Background: Sedation in terminally-ill cancer patients is typically used to alleviate symptoms of physical distress during the last week of life, in order to allow patients to achieve serenity. These include pain, as well as respiratory, neuropsychiatric, and gastrointestinal symptoms.
The purpose of this study is to investigate the effect of the sedative protocol containing ketamine, midazolam, and morphine (KMM) on symptoms of terminally-ill cancer patients at the end-of-life, as well as on consciousness level, and overall survival.
Methods and Findings: This retrospective study included terminally-ill cancer patients (>18 years) who completed cancer-specific treatment and received KMM upon hospitalization. Medical records were reviewed. The symptoms were classified according to their severity before and during treatment. Control of debilitating symptoms and level of consciousness during the hospitalization was clinically evaluated.
Results: The study included 30 patients (10 males; mean age, 55 years). Range doses were: 0.1-1 mg/kg, 0.05-0.5 mg/kg, and 0.5-5 mg/kg daily, for ketamine, midazolam, and morphine, respectively. The mean survival was 4.6 days (therefore, analyses focused on the first 3 days). A statistically significant decrease in pain was achieved on the first day of treatment (P<0.0001). Further improvement was sustained through the following 2 days (P=0.022). An improvement in respiratory, gastrointestinal, and neuropsychiatric symptoms was reported (P=0.033). A significant decline in consciousness level was observed with time. The initial pain level (before administrating KMM) was negatively associated with survival.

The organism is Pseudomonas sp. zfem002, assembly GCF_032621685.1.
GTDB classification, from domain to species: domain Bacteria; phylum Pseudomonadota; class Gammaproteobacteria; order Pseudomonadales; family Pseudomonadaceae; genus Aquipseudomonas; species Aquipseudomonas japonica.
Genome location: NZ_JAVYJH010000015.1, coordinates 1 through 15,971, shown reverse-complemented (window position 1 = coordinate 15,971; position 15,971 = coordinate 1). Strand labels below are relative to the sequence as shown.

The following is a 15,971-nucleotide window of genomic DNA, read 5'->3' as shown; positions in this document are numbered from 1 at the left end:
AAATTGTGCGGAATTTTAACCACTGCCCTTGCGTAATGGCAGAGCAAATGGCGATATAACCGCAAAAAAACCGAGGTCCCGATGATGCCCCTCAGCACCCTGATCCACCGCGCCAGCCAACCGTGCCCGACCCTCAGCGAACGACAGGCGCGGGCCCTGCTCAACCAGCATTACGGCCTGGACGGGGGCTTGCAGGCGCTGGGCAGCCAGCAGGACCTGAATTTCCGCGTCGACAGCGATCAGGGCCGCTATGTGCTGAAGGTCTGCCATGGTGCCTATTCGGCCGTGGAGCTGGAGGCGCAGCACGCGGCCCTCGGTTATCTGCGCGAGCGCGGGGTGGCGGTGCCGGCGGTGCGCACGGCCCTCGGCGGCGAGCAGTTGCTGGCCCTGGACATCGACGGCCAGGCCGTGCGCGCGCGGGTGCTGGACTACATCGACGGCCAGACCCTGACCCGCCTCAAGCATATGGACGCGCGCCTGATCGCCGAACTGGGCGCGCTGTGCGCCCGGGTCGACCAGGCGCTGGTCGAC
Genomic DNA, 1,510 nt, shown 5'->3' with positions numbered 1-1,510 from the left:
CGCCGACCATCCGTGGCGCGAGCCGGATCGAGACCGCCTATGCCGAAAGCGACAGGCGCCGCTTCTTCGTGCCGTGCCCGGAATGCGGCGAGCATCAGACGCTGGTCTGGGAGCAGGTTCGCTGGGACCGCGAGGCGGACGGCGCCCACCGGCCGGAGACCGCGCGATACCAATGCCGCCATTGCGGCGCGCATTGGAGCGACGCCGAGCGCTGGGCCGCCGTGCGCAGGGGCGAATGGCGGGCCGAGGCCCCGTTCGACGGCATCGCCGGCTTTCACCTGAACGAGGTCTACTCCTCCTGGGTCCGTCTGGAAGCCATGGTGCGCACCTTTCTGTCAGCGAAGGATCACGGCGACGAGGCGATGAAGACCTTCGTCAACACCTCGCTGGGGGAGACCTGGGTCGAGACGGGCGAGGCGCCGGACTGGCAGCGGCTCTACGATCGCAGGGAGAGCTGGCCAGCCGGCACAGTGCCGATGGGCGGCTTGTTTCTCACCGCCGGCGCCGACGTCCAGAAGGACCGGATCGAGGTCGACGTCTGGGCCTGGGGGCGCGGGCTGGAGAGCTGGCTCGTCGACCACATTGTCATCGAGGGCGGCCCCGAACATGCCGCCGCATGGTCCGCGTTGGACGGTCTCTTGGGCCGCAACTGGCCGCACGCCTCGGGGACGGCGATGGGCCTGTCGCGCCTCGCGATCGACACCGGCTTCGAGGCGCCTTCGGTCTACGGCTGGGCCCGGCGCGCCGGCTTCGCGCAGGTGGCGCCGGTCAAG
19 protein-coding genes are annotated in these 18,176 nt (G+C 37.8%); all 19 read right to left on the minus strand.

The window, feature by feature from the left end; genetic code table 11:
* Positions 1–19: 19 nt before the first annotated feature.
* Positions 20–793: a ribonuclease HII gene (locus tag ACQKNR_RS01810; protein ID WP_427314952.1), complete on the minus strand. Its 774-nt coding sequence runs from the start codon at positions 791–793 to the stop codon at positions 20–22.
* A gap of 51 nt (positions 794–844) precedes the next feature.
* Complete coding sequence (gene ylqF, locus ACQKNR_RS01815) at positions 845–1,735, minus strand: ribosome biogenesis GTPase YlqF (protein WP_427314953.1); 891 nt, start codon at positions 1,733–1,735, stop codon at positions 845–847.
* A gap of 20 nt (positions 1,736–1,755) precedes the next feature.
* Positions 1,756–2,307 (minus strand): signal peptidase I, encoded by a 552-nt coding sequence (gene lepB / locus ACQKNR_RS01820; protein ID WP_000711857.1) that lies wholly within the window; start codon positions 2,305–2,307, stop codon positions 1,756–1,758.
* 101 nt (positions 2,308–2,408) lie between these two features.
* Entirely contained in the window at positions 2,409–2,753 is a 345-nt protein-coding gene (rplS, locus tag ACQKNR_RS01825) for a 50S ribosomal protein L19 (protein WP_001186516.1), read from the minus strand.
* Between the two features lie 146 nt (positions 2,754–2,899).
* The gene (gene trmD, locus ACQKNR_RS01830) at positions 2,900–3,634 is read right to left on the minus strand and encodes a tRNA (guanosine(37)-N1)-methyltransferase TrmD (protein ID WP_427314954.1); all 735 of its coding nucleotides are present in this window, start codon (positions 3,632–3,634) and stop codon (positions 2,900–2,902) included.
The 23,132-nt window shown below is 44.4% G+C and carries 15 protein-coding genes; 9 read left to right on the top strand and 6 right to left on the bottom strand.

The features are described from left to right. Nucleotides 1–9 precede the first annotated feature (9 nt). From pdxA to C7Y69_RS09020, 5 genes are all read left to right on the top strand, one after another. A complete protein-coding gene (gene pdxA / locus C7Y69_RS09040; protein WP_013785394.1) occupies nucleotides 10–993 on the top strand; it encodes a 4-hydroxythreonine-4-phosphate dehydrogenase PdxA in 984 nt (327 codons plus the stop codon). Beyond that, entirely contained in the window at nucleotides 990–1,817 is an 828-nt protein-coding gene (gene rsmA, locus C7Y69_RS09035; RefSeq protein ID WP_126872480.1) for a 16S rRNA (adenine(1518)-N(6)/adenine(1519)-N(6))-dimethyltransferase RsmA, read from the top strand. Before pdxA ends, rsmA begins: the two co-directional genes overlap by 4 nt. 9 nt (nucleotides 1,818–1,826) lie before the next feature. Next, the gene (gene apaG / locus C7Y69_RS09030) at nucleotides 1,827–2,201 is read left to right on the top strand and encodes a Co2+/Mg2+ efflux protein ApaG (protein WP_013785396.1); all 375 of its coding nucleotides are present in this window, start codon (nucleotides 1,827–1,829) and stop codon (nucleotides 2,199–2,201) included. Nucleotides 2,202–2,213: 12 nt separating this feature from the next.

Conclusions: The KMM protocol is an effective method in controlling pain and providing relief from respiratory, neuropsychiatric, and gastrointestinal symptoms. No KMMassociated complications were identified. Further research is warranted.
Noam Asna, Noa Shemesh, Liat Arbel, Rami Ben Yosef, Ron Batash, Moshe Schaffer